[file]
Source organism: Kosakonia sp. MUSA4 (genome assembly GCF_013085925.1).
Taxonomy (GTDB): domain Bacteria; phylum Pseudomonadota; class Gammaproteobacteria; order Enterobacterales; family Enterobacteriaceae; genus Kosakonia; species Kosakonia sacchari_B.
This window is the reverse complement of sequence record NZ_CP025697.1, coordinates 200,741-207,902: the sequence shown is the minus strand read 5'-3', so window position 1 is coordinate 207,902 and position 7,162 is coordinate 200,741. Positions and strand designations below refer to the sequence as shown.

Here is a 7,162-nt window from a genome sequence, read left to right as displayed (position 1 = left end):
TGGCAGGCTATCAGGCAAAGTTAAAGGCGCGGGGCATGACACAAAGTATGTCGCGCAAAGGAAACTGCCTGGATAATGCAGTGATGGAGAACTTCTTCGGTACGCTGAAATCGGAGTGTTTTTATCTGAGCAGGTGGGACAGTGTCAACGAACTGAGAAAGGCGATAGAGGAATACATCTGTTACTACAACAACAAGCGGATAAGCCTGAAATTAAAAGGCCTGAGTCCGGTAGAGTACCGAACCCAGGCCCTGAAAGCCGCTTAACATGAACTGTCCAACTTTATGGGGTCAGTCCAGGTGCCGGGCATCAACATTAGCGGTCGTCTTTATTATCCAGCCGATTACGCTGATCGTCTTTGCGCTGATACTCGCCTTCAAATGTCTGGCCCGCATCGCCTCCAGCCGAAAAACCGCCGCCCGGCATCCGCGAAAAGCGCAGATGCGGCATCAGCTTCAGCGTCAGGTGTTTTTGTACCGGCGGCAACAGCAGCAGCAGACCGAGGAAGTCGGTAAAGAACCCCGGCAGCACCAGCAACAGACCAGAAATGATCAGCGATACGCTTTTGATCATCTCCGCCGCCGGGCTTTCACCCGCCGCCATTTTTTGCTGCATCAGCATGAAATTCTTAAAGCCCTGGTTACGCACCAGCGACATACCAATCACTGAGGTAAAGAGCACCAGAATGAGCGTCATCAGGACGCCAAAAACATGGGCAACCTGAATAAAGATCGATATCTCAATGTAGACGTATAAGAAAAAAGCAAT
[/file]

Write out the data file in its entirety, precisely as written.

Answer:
Source organism: Kosakonia sp. MUSA4 (genome assembly GCF_013085925.1).
Taxonomy (GTDB): domain Bacteria; phylum Pseudomonadota; class Gammaproteobacteria; order Enterobacterales; family Enterobacteriaceae; genus Kosakonia; species Kosakonia sacchari_B.
This window is the reverse complement of sequence record NZ_CP025697.1, coordinates 200,741-207,902: the sequence shown is the minus strand read 5'-3', so window position 1 is coordinate 207,902 and position 7,162 is coordinate 200,741. Positions and strand designations below refer to the sequence as shown.

Here is a 7,162-nt window from a genome sequence, read left to right as displayed (position 1 = left end):
TGGCAGGCTATCAGGCAAAGTTAAAGGCGCGGGGCATGACACAAAGTATGTCGCGCAAAGGAAACTGCCTGGATAATGCAGTGATGGAGAACTTCTTCGGTACGCTGAAATCGGAGTGTTTTTATCTGAGCAGGTGGGACAGTGTCAACGAACTGAGAAAGGCGATAGAGGAATACATCTGTTACTACAACAACAAGCGGATAAGCCTGAAATTAAAAGGCCTGAGTCCGGTAGAGTACCGAACCCAGGCCCTGAAAGCCGCTTAACATGAACTGTCCAACTTTATGGGGTCAGTCCAGGTGCCGGGCATCAACATTAGCGGTCGTCTTTATTATCCAGCCGATTACGCTGATCGTCTTTGCGCTGATACTCGCCTTCAAATGTCTGGCCCGCATCGCCTCCAGCCGAAAAACCGCCGCCCGGCATCCGCGAAAAGCGCAGATGCGGCATCAGCTTCAGCGTCAGGTGTTTTTGTACCGGCGGCAACAGCAGCAGCAGACCGAGGAAGTCGGTAAAGAACCCCGGCAGCACCAGCAACAGACCAGAAATGATCAGCGATACGCTTTTGATCATCTCCGCCGCCGGGCTTTCACCCGCCGCCATTTTTTGCTGCATCAGCATGAAATTCTTAAAGCCCTGGTTACGCACCAGCGACATACCAATCACTGAGGTAAAGAGCACCAGAATGAGCGTCATCAGGACGCCAAAAACATGGGCAACCTGAATAAAGATCGATATCTCAATGTAGACGTATAAGAAAAAAGCAAT